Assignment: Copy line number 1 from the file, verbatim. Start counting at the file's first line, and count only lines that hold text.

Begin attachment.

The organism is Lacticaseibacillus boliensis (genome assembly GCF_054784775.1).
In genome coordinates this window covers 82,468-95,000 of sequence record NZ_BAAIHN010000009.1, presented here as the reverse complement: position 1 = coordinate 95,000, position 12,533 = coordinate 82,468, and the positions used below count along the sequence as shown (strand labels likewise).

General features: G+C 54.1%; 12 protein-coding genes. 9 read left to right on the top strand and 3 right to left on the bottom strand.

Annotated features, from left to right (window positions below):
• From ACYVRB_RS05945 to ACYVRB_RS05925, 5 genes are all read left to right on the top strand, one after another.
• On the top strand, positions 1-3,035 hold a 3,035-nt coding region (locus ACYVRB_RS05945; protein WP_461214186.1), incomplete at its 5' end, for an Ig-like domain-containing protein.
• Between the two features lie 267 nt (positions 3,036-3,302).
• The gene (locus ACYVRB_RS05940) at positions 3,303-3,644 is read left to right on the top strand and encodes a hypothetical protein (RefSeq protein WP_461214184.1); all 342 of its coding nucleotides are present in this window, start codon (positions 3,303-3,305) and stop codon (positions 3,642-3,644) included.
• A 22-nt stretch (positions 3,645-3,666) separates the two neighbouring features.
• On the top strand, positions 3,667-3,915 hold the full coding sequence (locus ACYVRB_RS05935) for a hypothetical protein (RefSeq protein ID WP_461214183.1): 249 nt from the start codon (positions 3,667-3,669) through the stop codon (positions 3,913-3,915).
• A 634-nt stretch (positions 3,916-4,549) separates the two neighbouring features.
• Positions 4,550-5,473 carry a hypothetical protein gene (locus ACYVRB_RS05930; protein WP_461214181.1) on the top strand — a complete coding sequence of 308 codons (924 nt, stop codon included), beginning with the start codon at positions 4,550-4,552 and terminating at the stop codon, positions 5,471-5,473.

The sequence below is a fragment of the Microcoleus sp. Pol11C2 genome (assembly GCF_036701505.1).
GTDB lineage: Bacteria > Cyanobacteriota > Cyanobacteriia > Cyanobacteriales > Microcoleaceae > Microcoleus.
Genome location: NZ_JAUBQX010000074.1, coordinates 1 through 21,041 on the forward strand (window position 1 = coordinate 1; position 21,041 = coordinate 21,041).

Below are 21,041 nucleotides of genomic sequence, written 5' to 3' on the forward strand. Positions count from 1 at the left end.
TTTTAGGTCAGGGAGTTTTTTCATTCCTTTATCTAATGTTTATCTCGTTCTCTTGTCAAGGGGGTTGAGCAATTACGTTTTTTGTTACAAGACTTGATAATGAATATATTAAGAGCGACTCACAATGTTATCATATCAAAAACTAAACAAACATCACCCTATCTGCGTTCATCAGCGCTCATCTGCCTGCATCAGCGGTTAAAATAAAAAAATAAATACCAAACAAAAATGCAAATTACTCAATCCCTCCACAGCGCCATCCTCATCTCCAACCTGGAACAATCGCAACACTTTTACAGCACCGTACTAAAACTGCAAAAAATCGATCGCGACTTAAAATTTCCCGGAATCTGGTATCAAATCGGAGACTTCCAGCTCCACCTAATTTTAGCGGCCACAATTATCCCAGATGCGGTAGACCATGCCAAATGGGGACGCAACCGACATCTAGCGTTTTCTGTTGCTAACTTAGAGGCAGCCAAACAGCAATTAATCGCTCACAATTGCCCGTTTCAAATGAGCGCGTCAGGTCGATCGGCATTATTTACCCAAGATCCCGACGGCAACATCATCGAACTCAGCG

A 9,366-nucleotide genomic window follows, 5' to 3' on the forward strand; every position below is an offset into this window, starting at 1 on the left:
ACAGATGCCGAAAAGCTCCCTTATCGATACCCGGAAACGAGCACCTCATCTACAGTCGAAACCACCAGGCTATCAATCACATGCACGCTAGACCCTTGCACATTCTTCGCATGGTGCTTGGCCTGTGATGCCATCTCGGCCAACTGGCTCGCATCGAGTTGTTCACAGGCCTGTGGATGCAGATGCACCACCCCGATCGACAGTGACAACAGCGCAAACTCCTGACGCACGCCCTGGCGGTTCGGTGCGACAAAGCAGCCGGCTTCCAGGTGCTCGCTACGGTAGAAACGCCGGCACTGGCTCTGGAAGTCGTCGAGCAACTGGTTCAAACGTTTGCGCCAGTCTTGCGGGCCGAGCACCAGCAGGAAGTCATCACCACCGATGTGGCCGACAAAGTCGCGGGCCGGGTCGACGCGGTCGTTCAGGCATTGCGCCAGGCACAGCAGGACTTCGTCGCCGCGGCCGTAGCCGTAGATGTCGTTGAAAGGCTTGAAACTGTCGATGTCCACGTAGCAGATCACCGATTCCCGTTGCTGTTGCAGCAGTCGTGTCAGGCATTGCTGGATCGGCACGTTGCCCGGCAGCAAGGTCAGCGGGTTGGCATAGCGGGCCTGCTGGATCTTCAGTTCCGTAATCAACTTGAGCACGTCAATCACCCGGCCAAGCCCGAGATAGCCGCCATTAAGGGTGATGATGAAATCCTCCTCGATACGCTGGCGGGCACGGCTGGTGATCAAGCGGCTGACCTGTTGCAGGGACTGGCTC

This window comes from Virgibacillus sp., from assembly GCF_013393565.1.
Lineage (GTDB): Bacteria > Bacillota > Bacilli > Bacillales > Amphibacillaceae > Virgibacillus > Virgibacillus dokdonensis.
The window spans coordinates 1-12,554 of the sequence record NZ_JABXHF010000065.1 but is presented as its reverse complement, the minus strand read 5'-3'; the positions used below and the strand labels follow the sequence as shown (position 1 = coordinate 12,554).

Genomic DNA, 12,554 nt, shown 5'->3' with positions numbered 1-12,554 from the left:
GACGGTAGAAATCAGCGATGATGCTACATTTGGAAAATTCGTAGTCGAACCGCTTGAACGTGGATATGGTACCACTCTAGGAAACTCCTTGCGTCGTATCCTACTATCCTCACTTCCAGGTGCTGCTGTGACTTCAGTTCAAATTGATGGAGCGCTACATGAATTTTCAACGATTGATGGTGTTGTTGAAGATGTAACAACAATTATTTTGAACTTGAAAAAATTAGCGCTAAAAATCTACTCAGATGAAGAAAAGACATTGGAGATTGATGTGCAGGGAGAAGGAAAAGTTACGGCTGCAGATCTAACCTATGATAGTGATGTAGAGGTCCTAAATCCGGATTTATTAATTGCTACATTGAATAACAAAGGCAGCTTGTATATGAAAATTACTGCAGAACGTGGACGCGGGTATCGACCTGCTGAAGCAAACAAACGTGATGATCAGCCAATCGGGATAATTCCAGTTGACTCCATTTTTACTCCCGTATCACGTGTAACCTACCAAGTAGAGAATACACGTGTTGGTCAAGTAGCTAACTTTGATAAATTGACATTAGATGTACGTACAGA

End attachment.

The organism is Lacticaseibacillus boliensis (genome assembly GCF_054784775.1).